Rationale: The incidence of allergic disorders is increasing in developed countries and has been associated with reduced exposure to microbes and alterations in the commensal bacterial flora.
Objectives: To ascertain the relevance of commensal bacteria on the development of an allergic response, we used a model of allergic airway inflammation in germ-free (GF) mice that lack any exposure to pathogenic or nonpathogenic microorganisms.
Methods: Allergic airway inflammation was induced in GF, specific pathogen-free (SPF), or recolonized mice by sensitization and challenge with ovalbumin. The resulting cellular infiltrate and cytokine production were measured.
Measurements and main results: Our results show that the total number of infiltrating lymphocytes and eosinophils were elevated in the airways of allergic GF mice compared with control SPF mice, and that this increase could be reversed by recolonization of GF mice with the complex commensal flora of SPF mice. Exaggerated airway eosinophilia correlated with increased local production of Th2-associated cytokines, elevated IgE production, and an altered number and phenotype of conventional dendritic cells. Regulatory T-cell populations and regulatory cytokine levels were unaltered, but GF mice exhibited an increased number of basophils and decreased numbers of alveolar macrophages and plasmacytoid dendritic cells.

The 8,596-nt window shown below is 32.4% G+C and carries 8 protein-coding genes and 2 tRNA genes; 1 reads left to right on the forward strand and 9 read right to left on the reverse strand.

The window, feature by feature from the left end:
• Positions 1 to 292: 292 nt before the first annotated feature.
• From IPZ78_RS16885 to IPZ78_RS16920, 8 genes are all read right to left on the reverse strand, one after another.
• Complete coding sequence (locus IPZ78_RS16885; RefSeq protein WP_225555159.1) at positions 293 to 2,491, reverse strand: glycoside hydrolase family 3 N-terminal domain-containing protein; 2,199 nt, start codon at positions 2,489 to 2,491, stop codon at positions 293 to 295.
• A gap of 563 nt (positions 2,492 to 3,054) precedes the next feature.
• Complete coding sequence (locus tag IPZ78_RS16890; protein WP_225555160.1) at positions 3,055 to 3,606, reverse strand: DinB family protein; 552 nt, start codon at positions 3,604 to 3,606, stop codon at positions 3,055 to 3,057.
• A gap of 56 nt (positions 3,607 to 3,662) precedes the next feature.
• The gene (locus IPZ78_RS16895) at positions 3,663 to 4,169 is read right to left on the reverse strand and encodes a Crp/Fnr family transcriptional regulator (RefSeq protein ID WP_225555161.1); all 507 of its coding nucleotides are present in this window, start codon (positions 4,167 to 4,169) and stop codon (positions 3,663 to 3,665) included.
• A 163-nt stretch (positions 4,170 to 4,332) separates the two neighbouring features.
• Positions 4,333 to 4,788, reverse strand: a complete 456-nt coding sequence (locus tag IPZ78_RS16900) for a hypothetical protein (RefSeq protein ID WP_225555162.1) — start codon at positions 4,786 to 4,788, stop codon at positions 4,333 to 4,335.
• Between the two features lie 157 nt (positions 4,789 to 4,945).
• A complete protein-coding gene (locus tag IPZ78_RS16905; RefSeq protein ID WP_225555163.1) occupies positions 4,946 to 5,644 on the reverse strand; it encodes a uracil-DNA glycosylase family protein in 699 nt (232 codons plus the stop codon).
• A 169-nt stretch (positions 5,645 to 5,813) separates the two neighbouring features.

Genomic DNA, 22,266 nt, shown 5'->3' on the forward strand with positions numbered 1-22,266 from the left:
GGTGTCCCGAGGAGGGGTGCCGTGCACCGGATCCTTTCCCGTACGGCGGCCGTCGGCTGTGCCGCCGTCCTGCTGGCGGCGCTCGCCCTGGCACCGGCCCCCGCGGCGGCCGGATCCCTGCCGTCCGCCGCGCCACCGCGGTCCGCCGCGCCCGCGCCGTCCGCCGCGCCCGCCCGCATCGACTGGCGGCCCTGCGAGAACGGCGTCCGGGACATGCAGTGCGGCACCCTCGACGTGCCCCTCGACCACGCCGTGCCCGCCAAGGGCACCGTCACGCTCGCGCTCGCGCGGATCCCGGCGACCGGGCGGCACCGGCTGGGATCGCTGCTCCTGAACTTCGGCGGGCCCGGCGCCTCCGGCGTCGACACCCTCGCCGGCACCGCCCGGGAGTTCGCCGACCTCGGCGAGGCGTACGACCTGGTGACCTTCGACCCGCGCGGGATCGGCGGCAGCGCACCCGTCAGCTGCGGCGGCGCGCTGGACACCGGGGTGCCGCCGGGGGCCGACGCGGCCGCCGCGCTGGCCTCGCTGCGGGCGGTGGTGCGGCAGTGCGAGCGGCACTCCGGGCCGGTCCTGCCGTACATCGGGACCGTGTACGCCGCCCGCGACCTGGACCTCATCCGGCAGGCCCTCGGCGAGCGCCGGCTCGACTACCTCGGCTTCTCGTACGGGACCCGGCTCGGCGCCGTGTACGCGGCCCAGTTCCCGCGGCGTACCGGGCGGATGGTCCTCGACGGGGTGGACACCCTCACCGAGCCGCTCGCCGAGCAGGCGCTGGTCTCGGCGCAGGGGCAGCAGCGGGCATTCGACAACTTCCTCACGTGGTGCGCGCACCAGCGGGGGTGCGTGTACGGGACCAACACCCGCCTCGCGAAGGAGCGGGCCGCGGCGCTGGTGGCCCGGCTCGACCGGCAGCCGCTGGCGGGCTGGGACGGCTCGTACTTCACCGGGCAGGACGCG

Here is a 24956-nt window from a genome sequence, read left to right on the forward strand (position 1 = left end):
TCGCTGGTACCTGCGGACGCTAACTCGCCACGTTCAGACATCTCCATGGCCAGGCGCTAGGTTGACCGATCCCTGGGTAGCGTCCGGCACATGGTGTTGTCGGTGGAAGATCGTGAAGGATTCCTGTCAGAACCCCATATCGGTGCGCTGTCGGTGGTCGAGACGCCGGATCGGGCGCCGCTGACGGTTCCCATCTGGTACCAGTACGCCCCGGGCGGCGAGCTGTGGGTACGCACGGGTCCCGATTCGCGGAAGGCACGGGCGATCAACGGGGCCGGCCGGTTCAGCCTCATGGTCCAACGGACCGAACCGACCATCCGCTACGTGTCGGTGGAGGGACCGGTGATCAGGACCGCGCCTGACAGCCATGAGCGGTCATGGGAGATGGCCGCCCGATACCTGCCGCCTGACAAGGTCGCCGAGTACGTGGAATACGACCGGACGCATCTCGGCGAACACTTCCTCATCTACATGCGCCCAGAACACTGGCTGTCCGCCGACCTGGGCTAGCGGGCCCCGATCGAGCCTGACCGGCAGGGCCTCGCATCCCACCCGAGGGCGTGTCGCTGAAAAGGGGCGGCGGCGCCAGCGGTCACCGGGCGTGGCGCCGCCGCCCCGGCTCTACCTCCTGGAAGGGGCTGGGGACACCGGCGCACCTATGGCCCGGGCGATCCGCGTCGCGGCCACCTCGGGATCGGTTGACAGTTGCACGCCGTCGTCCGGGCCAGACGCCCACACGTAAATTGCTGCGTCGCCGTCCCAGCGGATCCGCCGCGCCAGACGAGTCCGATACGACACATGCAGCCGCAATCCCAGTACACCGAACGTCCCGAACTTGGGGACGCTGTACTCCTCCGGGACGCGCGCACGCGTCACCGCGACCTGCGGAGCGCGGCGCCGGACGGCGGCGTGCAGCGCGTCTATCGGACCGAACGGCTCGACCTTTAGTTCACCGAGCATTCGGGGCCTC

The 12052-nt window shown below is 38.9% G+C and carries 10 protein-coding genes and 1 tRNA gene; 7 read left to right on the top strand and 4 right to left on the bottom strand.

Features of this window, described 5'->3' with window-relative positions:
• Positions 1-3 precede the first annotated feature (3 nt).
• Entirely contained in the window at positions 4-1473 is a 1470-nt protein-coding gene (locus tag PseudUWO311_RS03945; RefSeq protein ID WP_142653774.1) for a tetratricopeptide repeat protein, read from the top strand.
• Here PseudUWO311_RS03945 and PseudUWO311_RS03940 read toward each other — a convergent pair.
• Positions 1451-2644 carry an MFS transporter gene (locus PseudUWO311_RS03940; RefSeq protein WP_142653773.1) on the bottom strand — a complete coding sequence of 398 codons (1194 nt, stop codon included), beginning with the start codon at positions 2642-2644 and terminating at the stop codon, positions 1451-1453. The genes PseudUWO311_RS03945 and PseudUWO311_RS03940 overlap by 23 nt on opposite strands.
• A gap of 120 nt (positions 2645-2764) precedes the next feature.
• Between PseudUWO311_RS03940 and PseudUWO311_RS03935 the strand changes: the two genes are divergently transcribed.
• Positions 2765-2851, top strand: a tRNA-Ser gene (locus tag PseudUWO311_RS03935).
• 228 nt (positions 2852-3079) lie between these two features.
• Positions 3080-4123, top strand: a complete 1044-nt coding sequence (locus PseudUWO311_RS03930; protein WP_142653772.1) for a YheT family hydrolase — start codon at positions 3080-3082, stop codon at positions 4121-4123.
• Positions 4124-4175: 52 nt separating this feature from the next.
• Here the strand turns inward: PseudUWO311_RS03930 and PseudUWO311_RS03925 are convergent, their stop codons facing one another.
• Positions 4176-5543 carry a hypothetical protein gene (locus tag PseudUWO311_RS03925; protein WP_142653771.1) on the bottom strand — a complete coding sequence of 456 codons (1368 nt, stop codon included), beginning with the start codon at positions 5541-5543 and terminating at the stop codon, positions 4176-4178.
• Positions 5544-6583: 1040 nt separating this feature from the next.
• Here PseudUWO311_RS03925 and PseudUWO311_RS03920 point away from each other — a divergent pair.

Conclusions: These data demonstrate that the presence of commensal bacteria is critical for ensuring normal cellular maturation, recruitment, and control of allergic airway inflammation.